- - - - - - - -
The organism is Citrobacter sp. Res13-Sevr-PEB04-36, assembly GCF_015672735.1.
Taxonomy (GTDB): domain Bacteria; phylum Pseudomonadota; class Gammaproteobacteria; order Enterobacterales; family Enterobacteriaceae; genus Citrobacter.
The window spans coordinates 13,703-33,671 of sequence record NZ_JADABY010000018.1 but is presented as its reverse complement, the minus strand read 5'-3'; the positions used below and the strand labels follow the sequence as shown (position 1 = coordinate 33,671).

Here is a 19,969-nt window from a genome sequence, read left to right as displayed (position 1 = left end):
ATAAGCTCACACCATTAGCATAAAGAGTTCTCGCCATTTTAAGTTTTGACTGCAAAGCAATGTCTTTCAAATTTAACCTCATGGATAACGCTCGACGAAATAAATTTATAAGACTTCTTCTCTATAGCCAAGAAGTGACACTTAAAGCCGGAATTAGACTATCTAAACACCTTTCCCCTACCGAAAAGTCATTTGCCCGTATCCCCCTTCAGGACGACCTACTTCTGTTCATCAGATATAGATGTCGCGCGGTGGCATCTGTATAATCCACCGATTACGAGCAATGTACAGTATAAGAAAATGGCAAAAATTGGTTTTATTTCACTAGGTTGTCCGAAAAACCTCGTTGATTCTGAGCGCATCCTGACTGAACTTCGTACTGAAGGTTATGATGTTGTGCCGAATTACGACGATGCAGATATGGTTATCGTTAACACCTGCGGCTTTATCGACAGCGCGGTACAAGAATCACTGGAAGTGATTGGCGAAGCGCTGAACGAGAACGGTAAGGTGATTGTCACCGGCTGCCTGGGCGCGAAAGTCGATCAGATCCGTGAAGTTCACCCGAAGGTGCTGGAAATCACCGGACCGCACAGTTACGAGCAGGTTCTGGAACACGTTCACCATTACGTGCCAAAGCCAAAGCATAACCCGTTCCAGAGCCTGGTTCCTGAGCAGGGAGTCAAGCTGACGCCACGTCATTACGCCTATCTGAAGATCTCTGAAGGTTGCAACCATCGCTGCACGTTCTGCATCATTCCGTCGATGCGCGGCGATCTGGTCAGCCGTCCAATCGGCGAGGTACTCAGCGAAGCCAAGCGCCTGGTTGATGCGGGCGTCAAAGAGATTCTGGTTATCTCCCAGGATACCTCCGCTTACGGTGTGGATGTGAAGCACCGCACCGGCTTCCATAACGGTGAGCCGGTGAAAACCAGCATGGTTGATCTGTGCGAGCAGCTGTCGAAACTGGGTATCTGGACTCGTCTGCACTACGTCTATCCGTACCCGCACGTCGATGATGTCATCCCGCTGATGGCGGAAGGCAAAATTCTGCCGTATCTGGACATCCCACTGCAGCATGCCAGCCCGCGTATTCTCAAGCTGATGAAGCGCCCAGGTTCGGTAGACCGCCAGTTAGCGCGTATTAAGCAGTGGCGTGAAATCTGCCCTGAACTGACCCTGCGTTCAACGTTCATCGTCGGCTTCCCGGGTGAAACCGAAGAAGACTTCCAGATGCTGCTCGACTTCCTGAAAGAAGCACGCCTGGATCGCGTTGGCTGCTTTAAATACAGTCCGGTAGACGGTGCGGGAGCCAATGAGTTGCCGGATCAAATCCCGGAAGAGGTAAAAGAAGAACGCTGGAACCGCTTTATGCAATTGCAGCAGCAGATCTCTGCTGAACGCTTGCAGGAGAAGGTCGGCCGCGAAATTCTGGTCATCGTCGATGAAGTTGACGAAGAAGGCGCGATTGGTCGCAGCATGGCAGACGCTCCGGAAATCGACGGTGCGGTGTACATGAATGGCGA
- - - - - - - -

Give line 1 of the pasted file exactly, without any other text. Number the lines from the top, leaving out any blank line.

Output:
The organism is Citrobacter sp. Res13-Sevr-PEB04-36, assembly GCF_015672735.1.